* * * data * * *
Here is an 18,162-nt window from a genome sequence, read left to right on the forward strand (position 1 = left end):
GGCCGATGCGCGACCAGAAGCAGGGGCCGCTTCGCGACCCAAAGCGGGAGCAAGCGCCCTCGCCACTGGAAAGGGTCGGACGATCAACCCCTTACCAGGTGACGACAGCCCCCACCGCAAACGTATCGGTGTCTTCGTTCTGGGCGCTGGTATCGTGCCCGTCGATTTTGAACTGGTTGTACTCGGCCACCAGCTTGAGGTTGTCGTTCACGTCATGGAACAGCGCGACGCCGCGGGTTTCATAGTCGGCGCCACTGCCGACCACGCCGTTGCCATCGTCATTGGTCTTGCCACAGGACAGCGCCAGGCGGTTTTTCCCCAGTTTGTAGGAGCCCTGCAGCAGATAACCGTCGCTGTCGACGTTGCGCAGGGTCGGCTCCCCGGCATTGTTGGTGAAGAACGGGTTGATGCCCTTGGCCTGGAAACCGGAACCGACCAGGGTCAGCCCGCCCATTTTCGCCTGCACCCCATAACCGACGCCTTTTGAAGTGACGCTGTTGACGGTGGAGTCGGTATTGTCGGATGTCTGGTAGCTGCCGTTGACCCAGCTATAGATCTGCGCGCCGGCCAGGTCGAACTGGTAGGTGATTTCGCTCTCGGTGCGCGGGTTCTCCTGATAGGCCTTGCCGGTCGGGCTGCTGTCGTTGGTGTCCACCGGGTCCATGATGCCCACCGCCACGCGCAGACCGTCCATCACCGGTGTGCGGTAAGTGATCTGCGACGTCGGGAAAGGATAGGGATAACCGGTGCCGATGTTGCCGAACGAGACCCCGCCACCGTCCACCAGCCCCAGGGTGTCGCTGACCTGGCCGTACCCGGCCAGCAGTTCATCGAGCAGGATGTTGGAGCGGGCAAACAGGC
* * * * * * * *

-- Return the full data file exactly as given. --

Here is an 18,162-nt window from a genome sequence, read left to right on the forward strand (position 1 = left end):
GGCCGATGCGCGACCAGAAGCAGGGGCCGCTTCGCGACCCAAAGCGGGAGCAAGCGCCCTCGCCACTGGAAAGGGTCGGACGATCAACCCCTTACCAGGTGACGACAGCCCCCACCGCAAACGTATCGGTGTCTTCGTTCTGGGCGCTGGTATCGTGCCCGTCGATTTTGAACTGGTTGTACTCGGCCACCAGCTTGAGGTTGTCGTTCACGTCATGGAACAGCGCGACGCCGCGGGTTTCATAGTCGGCGCCACTGCCGACCACGCCGTTGCCATCGTCATTGGTCTTGCCACAGGACAGCGCCAGGCGGTTTTTCCCCAGTTTGTAGGAGCCCTGCAGCAGATAACCGTCGCTGTCGACGTTGCGCAGGGTCGGCTCCCCGGCATTGTTGGTGAAGAACGGGTTGATGCCCTTGGCCTGGAAACCGGAACCGACCAGGGTCAGCCCGCCCATTTTCGCCTGCACCCCATAACCGACGCCTTTTGAAGTGACGCTGTTGACGGTGGAGTCGGTATTGTCGGATGTCTGGTAGCTGCCGTTGACCCAGCTATAGATCTGCGCGCCGGCCAGGTCGAACTGGTAGGTGATTTCGCTCTCGGTGCGCGGGTTCTCCTGATAGGCCTTGCCGGTCGGGCTGCTGTCGTTGGTGTCCACCGGGTCCATGATGCCCACCGCCACGCGCAGACCGTCCATCACCGGTGTGCGGTAAGTGATCTGCGACGTCGGGAAAGGATAGGGATAACCGGTGCCGATGTTGCCGAACGAGACCCCGCCACCGTCCACCAGCCCCAGGGTGTCGCTGACCTGGCCGTACCCGGCCAGCAGTTCATCGAGCAGGATGTTGGAGCGGGCAAACAGGC